The world's first large-scale trial of a vaccine to protect against HIV - the virus that causes Aids - is set to begin in South Africa, BBC News reported.
An international team of researchers will oversee the four-year trial, which will include 3 000 HIV-negative men and women, aged 18 to 35. Researchers hope the study will offer insight into how the vaccine works in heterosexuals and especially its effectiveness in women.
During the trial, some participants will receive the vaccine and others will be given a placebo. All the participants will receive education about safer sex, BBC News reported.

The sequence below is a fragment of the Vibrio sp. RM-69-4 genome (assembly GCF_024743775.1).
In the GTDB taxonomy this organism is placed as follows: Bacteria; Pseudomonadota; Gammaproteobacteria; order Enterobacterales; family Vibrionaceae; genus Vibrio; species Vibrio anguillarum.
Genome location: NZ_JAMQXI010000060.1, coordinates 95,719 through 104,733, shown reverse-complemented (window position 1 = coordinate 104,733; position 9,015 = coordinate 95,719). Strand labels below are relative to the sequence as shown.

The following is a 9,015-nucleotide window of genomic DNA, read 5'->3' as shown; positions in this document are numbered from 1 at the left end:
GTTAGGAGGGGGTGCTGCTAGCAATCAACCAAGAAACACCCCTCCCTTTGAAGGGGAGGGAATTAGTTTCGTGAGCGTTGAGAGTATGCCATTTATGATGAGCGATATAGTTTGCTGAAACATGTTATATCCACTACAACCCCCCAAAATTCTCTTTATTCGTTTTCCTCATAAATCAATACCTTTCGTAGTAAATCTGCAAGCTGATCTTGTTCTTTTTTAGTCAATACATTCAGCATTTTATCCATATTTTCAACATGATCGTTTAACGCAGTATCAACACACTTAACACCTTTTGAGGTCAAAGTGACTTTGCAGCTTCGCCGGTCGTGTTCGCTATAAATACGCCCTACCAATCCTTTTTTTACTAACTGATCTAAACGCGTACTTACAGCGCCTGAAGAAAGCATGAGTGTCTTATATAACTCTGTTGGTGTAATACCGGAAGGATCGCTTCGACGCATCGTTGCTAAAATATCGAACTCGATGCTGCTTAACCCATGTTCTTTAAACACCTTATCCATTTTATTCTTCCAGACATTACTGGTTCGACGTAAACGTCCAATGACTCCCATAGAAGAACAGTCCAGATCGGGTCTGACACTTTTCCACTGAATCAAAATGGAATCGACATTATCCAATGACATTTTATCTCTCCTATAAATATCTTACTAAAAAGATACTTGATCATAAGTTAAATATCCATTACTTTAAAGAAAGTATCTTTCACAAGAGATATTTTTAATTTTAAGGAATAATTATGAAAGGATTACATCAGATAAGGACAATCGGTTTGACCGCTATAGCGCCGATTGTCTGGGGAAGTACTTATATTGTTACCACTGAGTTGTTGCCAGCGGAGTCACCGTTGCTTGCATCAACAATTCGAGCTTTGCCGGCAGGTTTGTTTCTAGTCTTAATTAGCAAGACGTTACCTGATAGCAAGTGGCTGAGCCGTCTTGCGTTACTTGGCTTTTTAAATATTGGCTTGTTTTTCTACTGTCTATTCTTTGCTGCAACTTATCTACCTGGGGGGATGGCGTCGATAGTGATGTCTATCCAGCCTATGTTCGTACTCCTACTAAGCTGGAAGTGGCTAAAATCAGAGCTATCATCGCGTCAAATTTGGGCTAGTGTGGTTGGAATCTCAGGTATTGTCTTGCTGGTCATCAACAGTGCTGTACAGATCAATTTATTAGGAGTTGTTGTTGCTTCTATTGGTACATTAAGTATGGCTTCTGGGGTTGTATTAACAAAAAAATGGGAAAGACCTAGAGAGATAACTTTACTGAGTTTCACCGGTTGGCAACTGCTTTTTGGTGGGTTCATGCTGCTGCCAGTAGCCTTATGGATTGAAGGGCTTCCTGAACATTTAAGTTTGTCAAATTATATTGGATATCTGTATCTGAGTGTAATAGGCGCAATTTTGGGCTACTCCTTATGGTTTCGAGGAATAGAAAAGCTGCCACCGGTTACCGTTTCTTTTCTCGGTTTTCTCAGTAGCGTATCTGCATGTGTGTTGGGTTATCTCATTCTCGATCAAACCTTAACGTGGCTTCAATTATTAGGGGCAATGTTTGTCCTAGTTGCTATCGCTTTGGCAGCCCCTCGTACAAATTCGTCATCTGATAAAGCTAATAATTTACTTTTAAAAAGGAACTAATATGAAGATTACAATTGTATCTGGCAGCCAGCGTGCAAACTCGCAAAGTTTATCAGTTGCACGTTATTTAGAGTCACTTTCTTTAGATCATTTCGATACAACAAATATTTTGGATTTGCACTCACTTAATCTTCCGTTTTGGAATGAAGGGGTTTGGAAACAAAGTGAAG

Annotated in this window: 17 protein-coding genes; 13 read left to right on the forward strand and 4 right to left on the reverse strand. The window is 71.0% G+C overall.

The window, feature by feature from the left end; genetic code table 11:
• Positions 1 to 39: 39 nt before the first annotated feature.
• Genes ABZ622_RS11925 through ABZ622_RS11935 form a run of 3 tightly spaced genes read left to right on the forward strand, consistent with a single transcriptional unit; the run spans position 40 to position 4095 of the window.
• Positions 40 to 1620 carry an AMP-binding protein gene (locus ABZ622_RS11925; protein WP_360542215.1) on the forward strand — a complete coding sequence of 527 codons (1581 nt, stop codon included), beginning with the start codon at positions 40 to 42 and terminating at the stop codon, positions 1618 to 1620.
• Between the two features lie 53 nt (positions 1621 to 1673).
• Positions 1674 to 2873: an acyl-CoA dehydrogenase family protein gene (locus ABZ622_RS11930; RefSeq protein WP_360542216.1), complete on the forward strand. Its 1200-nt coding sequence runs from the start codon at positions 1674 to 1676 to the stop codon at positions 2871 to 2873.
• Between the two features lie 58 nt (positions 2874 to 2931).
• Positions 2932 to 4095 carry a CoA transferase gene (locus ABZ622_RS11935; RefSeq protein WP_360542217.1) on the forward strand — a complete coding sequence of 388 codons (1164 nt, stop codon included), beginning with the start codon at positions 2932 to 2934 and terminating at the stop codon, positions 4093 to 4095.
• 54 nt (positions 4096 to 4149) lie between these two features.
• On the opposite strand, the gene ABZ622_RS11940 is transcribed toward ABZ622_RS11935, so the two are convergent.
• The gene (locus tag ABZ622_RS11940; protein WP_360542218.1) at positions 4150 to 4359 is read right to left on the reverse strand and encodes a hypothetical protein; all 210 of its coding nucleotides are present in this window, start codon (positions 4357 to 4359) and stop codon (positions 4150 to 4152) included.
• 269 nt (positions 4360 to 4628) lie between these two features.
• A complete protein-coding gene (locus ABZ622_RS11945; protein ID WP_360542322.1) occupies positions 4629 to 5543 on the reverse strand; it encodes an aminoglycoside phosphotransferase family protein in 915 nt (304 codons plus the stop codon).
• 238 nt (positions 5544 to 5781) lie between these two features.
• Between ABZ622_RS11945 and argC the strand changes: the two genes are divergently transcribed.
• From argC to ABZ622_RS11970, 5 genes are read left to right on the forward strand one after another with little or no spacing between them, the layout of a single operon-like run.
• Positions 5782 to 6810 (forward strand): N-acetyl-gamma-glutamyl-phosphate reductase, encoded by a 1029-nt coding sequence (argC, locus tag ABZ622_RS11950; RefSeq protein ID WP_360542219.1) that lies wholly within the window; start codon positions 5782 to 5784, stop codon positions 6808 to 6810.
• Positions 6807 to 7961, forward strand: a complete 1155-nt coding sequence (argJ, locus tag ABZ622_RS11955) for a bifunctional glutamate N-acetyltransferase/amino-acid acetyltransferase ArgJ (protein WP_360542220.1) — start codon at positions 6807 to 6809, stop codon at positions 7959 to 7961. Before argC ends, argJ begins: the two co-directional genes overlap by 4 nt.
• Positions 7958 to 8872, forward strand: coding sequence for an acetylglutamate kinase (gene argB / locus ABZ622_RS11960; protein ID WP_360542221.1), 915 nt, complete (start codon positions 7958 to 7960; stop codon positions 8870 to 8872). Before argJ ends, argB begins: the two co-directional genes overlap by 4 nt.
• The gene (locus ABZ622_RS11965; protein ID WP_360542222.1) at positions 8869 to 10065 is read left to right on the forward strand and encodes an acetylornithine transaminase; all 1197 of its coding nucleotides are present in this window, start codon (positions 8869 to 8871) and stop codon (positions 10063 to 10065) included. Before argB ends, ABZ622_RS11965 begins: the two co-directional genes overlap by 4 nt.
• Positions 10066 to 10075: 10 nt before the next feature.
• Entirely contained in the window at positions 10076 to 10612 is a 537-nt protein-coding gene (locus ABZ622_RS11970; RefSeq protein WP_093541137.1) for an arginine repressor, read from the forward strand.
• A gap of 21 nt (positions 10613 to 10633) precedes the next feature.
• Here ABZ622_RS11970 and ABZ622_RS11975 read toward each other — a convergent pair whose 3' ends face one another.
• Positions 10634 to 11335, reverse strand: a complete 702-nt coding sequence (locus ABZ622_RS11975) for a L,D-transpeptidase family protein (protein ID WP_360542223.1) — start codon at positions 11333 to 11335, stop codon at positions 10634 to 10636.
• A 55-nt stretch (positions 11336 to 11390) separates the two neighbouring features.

Reviewed and approved
The study was reviewed by the US Food and Drug Administration and was approved by the South African Medicines Control Council and the South African Department of Agriculture.
Even if this trial provides positive findings about the vaccine, created by the drug company Merck, further studies would have to be conducted before the vaccine can be licensed.
There is no live HIV in the vaccine, which contains copies of three HIV genes. It's hoped that exposure to these genes will prompt the body's immune system to recognise and destroy cells that contain HIV, BBC News reported. – (HealthDayNews)